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Review
, 23 (4), 314-23

ATP13A2 and Alpha-synuclein: A Metal Taste in Autophagy

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Review

ATP13A2 and Alpha-synuclein: A Metal Taste in Autophagy

Tomás Lopes da Fonseca et al. Exp Neurobiol.

Abstract

Parkinson's Disease (PD) is a complex and multifactorial disorder of both idiopathic and genetic origin. Thus far, more than 20 genes have been linked to familial forms of PD. Two of these genes encode for ATP13A2 and alpha-synuclein (asyn), proteins that seem to be members of a common network in both physiological and disease conditions. Thus, two different hypotheses have emerged supporting a role of ATP13A2 and asyn in metal homeostasis or in autophagy. Interestingly, an appealing theory might combine these two cellular pathways. Here we review the novel findings in the interaction between these two proteins and debate the exciting roads still ahead.

Keywords: ATP13A2; Parkinson's Disease; alpha-synuclein; autophagy; metal homeostasis.

Figures

Fig. 1
Fig. 1
Schematic representation of asyn and ATP13A2. (A) Asyn can be devided in three domains according to its amino acid composition: an N--terminal amphipathic domain where all 6 PD--associated point--mutations are located; a central region known as non--amyloid component (NAC) domain, responsible for the amyloidogenic properties of the protein; and the C--terminal region which is highly acidic. (B) ATP13A2 is an 1180 aa protein with 10 transmembrane domains and four functional domains: catalytic phosphorylation (P1), nucleotide binding (P2 and N) and actuator domain (A).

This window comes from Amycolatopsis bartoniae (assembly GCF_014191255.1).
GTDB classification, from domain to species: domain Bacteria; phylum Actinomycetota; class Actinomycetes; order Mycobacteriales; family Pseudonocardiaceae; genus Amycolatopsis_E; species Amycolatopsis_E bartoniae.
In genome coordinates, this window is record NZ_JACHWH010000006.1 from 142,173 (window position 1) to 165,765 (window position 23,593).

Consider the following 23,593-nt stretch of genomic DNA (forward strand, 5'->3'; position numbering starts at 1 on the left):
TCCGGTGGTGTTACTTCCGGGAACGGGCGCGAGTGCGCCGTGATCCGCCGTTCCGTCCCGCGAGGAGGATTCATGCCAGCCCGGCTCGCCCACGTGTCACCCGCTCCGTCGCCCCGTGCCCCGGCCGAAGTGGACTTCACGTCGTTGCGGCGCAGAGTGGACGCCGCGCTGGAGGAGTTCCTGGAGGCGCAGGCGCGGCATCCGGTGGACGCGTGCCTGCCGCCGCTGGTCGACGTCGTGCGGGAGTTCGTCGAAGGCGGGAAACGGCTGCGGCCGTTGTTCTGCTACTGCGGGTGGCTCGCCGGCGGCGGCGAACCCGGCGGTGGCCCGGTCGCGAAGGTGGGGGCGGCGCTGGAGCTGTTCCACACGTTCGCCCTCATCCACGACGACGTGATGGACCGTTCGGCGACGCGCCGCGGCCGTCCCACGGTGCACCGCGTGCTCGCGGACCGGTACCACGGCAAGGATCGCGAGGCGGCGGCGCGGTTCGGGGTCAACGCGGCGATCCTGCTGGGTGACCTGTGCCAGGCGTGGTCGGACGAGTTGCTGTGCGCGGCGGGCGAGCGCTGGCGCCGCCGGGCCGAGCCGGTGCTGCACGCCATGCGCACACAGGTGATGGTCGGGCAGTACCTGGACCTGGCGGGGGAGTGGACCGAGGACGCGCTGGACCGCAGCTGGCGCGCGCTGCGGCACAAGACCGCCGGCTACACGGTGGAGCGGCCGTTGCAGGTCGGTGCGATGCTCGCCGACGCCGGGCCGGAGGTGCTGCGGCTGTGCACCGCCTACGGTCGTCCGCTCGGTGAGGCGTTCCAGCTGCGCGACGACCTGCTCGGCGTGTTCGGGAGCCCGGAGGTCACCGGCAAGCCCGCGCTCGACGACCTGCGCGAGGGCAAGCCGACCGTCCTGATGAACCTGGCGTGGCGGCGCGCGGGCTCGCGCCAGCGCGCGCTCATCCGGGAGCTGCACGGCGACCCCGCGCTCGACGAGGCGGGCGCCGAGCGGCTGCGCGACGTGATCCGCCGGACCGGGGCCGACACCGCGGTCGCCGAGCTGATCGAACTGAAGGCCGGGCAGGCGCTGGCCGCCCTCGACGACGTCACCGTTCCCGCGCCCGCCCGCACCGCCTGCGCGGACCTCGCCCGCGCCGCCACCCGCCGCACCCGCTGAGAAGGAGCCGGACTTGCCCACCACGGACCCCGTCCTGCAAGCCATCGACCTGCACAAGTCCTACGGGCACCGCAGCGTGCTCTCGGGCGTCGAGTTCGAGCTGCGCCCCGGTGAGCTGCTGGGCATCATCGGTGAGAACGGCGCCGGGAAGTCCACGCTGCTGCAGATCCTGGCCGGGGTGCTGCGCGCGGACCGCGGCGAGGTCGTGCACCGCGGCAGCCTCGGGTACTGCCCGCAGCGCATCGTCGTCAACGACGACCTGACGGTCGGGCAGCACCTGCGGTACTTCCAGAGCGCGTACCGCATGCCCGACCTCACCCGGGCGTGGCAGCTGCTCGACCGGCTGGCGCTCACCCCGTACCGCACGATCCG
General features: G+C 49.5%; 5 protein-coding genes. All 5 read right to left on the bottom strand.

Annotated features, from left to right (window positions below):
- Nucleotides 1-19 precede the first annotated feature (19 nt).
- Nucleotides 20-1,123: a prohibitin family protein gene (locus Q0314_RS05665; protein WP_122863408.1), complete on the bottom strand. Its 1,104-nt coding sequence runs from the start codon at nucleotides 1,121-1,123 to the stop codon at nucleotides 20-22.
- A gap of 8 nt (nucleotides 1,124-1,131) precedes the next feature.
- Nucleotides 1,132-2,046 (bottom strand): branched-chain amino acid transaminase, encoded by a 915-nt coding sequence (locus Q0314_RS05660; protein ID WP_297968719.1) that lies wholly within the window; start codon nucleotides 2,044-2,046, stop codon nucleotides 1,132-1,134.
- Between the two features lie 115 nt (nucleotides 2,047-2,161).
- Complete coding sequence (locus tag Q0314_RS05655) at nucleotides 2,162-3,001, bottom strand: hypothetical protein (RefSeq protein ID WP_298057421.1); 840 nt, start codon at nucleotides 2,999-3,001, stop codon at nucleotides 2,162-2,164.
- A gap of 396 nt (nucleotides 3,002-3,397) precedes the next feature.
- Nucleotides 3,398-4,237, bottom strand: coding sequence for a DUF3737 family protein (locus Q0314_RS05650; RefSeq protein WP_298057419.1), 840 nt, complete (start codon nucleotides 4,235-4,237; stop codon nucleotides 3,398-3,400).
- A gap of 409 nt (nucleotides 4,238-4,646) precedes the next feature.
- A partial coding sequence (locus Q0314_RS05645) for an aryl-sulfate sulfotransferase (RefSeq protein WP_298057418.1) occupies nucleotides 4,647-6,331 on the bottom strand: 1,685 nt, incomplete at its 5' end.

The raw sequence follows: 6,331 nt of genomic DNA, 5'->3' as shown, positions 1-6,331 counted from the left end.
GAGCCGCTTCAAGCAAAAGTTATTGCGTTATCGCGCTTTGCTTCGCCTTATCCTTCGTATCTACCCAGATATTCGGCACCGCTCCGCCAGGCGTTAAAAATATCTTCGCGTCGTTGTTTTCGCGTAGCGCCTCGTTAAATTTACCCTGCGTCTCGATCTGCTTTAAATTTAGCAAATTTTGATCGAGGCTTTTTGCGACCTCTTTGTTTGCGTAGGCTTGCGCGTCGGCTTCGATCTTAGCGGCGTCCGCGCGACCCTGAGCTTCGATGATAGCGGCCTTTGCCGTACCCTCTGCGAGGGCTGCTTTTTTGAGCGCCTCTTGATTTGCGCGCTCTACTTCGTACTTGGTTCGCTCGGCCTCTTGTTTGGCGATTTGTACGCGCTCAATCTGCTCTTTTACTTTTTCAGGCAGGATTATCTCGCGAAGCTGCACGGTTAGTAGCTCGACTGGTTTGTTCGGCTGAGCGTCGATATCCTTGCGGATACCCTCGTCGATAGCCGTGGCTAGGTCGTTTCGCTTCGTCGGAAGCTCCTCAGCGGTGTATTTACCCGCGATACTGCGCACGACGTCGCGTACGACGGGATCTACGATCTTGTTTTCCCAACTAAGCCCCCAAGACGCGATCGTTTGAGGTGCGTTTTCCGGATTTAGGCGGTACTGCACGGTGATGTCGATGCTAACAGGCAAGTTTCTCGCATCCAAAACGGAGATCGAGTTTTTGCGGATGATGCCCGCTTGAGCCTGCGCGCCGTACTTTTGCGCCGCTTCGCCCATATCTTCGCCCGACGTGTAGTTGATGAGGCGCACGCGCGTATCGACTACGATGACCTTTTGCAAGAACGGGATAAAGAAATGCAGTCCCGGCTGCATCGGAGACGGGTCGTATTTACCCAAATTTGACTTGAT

Fig. 2
Fig. 2
Putative intracellular pathways connecting asyn and ATP13A2. (A) ATP13A2 may be responsible for metal clearance via the lysosome (left side). A failure in this process, caused by mutations or reduced activity of ATP13A2, would lead to the toxic accumulation of metals in the cytoplasm (right side). Furthermore in disease conditions, asyn may increase the intracellular levels of metals, exacerbating cytotoxic effects [55, 60, 62, 64]. (B) Protein and mitochondria degradation by autophagy and mitophagy, respectively, may be critically regulated by ATP13A2 (left side). Upon deficient ATP13A2 activity, accumulation of defective mitochondria or proteins (such as asyn) would contribute to cytotoxicity and disease (right side) [50, 54, 56, 86]. (C1) ATP13A2 may also impact on intracellular Zn2+ homeostasis. Under normal conditions, ATP13A2 may mediate Zn2+ transport across the lysosomal membrane, a process that it thought to influence lysosomal degradation of asyn. On the other hand, under pathological conditions, impaired Zn2+ clearance, caused by defective ATP13A2 activity at the lysosome, can trigger cytoplasmic accumulation and aggregation of asyn [59]. (C2) ATP13A2 may also play a role at the level of multivesicular bodies (MVBs). Thus, functional ATP13A2 might mediate the entrance of Zn2+ into MVB. MVBs may later fuse with autophagosomes containing asyn and be targeted to exocytosis [58].
Fig. 3
Fig. 3
Hypothetical model for the interplay between asyn and ATP13A2. (1) Delivery of Zn2+ to the MVB might be mediated by an ATP13A2/HDAC6 interaction, at the lysosomal membrane. (2) Afterwards, MVBs might engulf cellular contents, including asyn, in a process assisted by molecular chaperones, such as HSP70 (3) The final fate of MVBs (autophagy or exocytosis) might be mediated by these interactions and the cargo (including the proteins and/or organelles) that are being transported.

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